Not me SJ. Read my posts above more closely. I just don’t want the NCAA to come out of this with more power than before. The Penn Staters need to recognize that the public will impose retribution on PSU (and deservedly so), whether any one person or group approves of it or not. Some PSUers are in denial about all this thinking it will blow over. It won’t. Reality can be a bitch sometimes.

                  • dawgtor

                    this crime is heinous. not merely reprehensible or ethically wrong, but utterly reprehensible and heinous. if there is anything that can be done by the ncaa to underscore the severity and impact of what has occurred, then it should be done. there are children, families, and agencies whose attempts to gain justice were blocked by various individuals whose primary motivation was to shelter reputations. any attempts to impose the death penalty will come with caveats that allow players to go elsewhere…as they should. but this program deserves to burn in effigy. nothing that has been punished in the past is comparable to this. i understand that this is an extreme view, but i dont understand the situations to which this is being compared. if this was going on at goeorgia i would hang my head in shame and accept the consequences. this situation is unique in its level of grotesqueness (i hope).

                    • Scorpio Jones, III

                      What I have been trying to do for the last couple days is to separate the crime, and yes, it is heinous, from the institutional collapse that allowed the crime to continue.

                      Then I read, this morning, that Paterno renegotiated his contract for MORE money during the furor. In spite of the fact the people he was renegotiating with knew the truth of Paterno’s participation in covering up Sandusky’s reprehensibly heinous crime. And Penn State gave Paterno what he asked for.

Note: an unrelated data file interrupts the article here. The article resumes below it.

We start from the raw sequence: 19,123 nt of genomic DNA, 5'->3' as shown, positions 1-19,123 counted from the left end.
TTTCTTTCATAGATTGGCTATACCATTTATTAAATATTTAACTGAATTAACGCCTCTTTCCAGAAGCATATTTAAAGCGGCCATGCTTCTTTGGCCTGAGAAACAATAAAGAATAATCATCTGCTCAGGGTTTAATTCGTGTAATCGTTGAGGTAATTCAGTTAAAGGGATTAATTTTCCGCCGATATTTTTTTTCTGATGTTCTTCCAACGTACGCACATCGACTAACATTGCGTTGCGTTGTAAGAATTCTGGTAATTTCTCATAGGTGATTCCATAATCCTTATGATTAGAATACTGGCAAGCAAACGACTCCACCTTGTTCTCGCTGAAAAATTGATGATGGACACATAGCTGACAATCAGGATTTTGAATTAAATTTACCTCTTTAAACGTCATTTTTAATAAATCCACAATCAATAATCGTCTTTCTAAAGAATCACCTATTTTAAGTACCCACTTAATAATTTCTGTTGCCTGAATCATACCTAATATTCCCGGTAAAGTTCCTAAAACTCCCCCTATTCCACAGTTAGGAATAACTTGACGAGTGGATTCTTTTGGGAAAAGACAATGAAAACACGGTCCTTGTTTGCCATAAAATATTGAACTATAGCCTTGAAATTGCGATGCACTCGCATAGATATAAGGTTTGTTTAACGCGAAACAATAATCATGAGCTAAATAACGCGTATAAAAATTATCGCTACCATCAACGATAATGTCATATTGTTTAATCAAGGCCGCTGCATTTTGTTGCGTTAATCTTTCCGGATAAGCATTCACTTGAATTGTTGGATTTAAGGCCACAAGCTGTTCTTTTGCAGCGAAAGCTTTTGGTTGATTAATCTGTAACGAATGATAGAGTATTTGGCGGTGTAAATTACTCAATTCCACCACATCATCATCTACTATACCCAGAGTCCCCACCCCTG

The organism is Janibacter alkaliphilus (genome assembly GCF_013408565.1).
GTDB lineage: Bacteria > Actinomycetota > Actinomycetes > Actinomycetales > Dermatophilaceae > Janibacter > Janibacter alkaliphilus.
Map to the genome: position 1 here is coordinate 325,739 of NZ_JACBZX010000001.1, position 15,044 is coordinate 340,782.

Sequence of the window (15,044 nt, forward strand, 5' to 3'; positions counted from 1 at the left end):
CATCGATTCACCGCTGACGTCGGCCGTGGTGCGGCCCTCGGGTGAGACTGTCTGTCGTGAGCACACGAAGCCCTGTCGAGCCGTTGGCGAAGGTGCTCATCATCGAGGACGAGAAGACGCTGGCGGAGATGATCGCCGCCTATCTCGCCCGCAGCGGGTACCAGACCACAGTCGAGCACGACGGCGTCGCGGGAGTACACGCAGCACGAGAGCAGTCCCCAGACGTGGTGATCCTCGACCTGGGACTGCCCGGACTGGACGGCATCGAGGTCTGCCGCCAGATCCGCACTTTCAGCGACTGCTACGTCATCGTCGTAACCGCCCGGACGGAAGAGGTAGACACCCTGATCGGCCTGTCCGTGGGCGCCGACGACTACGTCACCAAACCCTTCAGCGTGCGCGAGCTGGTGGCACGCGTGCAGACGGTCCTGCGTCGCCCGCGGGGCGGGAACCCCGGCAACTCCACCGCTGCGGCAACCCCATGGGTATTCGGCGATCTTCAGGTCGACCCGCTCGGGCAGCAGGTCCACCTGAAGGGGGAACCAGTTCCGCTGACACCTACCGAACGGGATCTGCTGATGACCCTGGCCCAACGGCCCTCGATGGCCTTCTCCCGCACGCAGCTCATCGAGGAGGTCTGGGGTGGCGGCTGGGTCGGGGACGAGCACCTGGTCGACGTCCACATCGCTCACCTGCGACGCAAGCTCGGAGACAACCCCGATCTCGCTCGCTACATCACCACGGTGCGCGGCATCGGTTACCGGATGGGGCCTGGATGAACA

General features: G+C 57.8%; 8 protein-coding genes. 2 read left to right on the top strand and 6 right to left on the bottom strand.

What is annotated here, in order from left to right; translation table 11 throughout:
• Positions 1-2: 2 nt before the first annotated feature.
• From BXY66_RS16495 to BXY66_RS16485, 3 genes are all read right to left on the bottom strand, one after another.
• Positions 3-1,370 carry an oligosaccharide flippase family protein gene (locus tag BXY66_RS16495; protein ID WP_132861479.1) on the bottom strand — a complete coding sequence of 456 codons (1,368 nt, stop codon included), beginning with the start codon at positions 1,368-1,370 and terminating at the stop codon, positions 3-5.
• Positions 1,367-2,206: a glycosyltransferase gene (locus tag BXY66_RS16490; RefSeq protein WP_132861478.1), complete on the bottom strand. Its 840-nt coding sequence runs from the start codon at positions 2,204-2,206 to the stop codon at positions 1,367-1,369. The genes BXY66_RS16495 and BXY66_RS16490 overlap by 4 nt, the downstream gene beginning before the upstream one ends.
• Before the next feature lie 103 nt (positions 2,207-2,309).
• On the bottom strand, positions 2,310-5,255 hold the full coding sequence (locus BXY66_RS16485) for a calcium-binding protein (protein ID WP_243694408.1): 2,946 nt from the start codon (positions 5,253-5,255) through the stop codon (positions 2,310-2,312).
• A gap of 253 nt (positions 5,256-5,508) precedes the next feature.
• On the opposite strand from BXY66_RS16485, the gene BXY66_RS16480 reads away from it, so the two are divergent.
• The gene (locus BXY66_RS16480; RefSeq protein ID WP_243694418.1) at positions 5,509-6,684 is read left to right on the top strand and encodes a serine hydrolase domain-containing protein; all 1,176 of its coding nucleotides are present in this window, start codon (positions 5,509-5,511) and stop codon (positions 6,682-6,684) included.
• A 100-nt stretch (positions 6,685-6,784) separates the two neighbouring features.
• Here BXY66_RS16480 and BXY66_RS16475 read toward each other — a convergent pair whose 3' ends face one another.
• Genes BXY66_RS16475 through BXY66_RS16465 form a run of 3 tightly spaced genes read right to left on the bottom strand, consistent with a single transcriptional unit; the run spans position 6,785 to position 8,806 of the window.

In light of this complete and utter failure of the leadership of the school, I am wondering if maybe the State of Pennsylvania should not just shut down the whole school.

                      I am struck dumb. I say, (what I mean is…I HOPE) this could not happen with Adams as president, given his personality and personal concerns and yet, and yet…not that it compares in heinosity, Adams made a side deal with Jim Donnan nobody knew about.

                      Penn State’s ultimate overseer is the board of trustees. It is unclear who those fine folks are responsible to, but I will observe I would not like to be handling correspondence for the Right Honorable Karen Peetz who is the mighty fine chairperson of the board of trustees.

                      Holding football responsible for the Penn State horror show is short-sighted to me, because, clearly although Paterno was certainly the football coach, the total and complete failure of an institutional morality occurred far off the football field.

                      I think that’s what I mean.

  16. stoopnagle

    Would they put Arkie on the list?